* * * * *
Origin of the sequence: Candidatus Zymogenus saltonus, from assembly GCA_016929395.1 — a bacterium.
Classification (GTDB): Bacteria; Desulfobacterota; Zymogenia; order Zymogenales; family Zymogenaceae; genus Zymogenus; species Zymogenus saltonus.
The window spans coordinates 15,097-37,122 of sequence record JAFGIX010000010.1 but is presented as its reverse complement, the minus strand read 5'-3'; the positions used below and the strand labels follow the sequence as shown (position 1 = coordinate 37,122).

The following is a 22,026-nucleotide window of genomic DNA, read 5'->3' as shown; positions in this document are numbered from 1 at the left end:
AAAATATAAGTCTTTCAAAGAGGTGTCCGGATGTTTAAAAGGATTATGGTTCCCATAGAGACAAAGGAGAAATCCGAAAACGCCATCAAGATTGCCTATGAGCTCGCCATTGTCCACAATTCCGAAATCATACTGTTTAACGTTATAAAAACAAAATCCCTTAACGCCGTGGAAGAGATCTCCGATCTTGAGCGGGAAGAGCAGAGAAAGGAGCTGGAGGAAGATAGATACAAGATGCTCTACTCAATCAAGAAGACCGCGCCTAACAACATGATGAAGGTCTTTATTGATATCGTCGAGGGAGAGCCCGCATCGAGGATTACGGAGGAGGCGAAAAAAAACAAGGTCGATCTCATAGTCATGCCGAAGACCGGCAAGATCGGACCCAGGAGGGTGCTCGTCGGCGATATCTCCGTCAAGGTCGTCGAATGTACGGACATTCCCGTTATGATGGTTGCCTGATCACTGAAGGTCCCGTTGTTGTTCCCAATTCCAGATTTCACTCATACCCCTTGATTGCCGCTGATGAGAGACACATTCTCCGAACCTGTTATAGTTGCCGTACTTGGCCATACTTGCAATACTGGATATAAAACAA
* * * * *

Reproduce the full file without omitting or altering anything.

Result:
Origin of the sequence: Candidatus Zymogenus saltonus, from assembly GCA_016929395.1 — a bacterium.
Classification (GTDB): Bacteria; Desulfobacterota; Zymogenia; order Zymogenales; family Zymogenaceae; genus Zymogenus; species Zymogenus saltonus.
The window spans coordinates 15,097-37,122 of sequence record JAFGIX010000010.1 but is presented as its reverse complement, the minus strand read 5'-3'; the positions used below and the strand labels follow the sequence as shown (position 1 = coordinate 37,122).

The following is a 22,026-nucleotide window of genomic DNA, read 5'->3' as shown; positions in this document are numbered from 1 at the left end:
AAAATATAAGTCTTTCAAAGAGGTGTCCGGATGTTTAAAAGGATTATGGTTCCCATAGAGACAAAGGAGAAATCCGAAAACGCCATCAAGATTGCCTATGAGCTCGCCATTGTCCACAATTCCGAAATCATACTGTTTAACGTTATAAAAACAAAATCCCTTAACGCCGTGGAAGAGATCTCCGATCTTGAGCGGGAAGAGCAGAGAAAGGAGCTGGAGGAAGATAGATACAAGATGCTCTACTCAATCAAGAAGACCGCGCCTAACAACATGATGAAGGTCTTTATTGATATCGTCGAGGGAGAGCCCGCATCGAGGATTACGGAGGAGGCGAAAAAAAACAAGGTCGATCTCATAGTCATGCCGAAGACCGGCAAGATCGGACCCAGGAGGGTGCTCGTCGGCGATATCTCCGTCAAGGTCGTCGAATGTACGGACATTCCCGTTATGATGGTTGCCTGATCACTGAAGGTCCCGTTGTTGTTCCCAATTCCAGATTTCACTCATACCCCTTGATTGCCGCTGATGAGAGACACATTCTCCGAACCTGTTATAGTTGCCGTACTTGGCCATACTTGCAATACTGGATATAAAACAA